Greg Miller enjoys telling everyone about his chestnut orchard.

Greg Miller enjoys telling everyone about his chestnut orchard.

Here in Ohio, Greg Miller’s father began a hobby of growing chestnuts and various nut trees back in the 70s after a blight destroyed nearly all the American chestnuts back in the early 1900s. When Greg returned home from college, they noticed that the Chinese chestnuts were the most productive. Thus began the Empire Chestnut Co.

On their farm on Empire Road near Carrollton, chestnuts are planted in their nursery to start new trees. Only the very best chestnuts are used for this purpose. These new seedlings are then transplanted to a nearby field until they are mature enough to sell.

Headquarters for Route 9 Cooperative sports five chestnuts, indicating the five families that participate in the cooperative.

Headquarters for Route 9 Cooperative sports five chestnuts, indicating the five families that participate in the cooperative.

They encouraged others to plant them too and in 2010, with four other growers, formed Route 9 Cooperative, headquarters for the only commercially grown chestnuts in Ohio.

This is no small operation. From 90 acres of chestnut trees, over 60,000 pounds of chestnuts are harvested annually. Chestnut trees thrive in sandy loam soil. Greg said, “They grow best on a mountain or hillside where the soil is so poor you can’t raise your voice on it.”

Chestnuts fall to the ground in a prickly hull, which is soft inside.

Chestnuts fall to the ground in a prickly burr, which is soft inside.

For those familiar with chestnuts, harvesting can be difficult and even painful. When the prickly burr falls from the tree, it normally pops open revealing three or four chestnuts inside. However, the inside of the chestnut hull feels as smooth as velvet. thereby cradling the nuts.

Imagine picking a bucket of about 1,000 chestnuts - one by one from the ground.

Imagine picking a bucket of about 1,000 chestnuts – one by one from the ground.

Even with today’s modern technology, chestnuts are still picked by hand. Greg places an ad in the paper looking for workers and usually has 100-200 people picking each year. They range from individuals to Amish families and community youth groups. His ad carries a bit of humor:

If you don’t mind bending down to pick up a penny,

this job might be for you!

This Drum Sizer cleans and sizes the chestnuts.

This Drum Sizer cleans and sizes the chestnuts.

It takes over 1,000 chestnuts to fill a five gallon bucket so picking requires a lot of patience. Once the buckets are filled, the chestnuts are cleaned and sorted by size before their plastic perforated bin gets placed in the “nut jacuzzi”. As a precaution, to eliminate the possibility of any insects or eggs surviving, they are kept in a temperature of 119 degrees for about four hours.

The plastic bin filled with nuts gets dipped into the "Nut Jacuzzi" to kill any possible insects or eggs.

The plastic bin filled with nuts gets dipped into the “Nut Jacuzzi” to kill any possible insects or eggs.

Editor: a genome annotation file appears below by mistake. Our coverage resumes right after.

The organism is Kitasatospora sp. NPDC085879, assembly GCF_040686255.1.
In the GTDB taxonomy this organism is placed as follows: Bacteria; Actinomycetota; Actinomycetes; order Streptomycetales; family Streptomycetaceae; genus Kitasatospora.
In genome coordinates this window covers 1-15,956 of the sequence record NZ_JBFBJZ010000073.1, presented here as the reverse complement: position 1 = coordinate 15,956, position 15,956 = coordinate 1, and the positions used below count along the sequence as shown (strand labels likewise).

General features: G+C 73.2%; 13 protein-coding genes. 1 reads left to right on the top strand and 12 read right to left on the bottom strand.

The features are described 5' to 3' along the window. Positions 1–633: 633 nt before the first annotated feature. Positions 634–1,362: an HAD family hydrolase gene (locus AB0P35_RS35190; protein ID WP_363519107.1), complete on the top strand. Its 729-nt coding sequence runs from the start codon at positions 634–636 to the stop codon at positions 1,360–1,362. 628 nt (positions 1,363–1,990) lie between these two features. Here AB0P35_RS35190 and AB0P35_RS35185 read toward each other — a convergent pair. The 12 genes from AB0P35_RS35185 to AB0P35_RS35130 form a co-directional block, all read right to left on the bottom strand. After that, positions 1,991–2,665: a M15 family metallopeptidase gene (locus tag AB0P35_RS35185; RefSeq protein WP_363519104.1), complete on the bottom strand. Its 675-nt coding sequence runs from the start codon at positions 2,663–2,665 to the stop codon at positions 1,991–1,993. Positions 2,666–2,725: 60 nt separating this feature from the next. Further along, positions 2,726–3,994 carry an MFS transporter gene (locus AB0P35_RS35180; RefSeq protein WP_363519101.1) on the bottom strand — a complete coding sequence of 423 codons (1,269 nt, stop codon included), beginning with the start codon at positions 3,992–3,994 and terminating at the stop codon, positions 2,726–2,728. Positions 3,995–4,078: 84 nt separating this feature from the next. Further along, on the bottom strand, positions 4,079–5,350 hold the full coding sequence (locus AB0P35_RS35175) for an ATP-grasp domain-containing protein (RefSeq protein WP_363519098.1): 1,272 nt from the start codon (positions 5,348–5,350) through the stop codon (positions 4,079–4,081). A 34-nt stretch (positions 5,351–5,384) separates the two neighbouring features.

From here they are hand sorted to eliminate any imperfect chesnuts, then dried in their bin, but kept moist to avoid mold. They are then placed in a refrigerated room before bagging.

Finally, the chestnuts are bagged for shipping all over the United States.

Finally, the chestnuts are bagged for shipping all over the United States.

Most of their orders come from the internet and are sent all over the United States. Many of these customers being ethnic groups that have always enjoyed chestnuts as part of their culture. Some places even use them in chestnut beer and whiskey.

The Millers favorite way to eat chestnuts is “raw”. They feel they can easily tell the difference in quality by eating them this way. His daughter, Amy, also enjoys them ground into flour for pancakes. A delicious treat! One gourmet goat cheese producer orders chestnut leaves to wrap the cheese for flavor as it ages.

Orders for 50,000 pounds of chestnuts before the season began show the need for more chestnut tree growers. Chestnut trees are a long term investment as it takes about seven years to get your first chestnuts, while their peak will be reached in fifteen to twenty years. But at $3 -5 a pound wholesale, it may be worth the wait.

If Dickens’ Cratchit family lived here, they would be certain to place an order to make stewed chestnuts for Thanksgiving dinner. Perhaps at payment of $11 a bucket, they would even help pick them.


Route 9 Co-operative is located near Carrollton on Route 9 south of town. Visit their website at for more information



The steamboat Messenger carried the Dickens party down the Ohio River from Pittsburgh to Cincinnati.

A fine broad river always, but in some parts much wider than in others, and then there is usually a green island, covered with trees, dividing it into two streams.”

In 1842 at the age of 30, Charles Dickens made his first visit to America with his wife Kate, her maid Anne Brown, and Charles’ traveling secretary George Putnam. As part of their tour, the group boarded the steamboat Messenger in Pittsburgh to flow down the Ohio River to Cincinnati – a three day tour.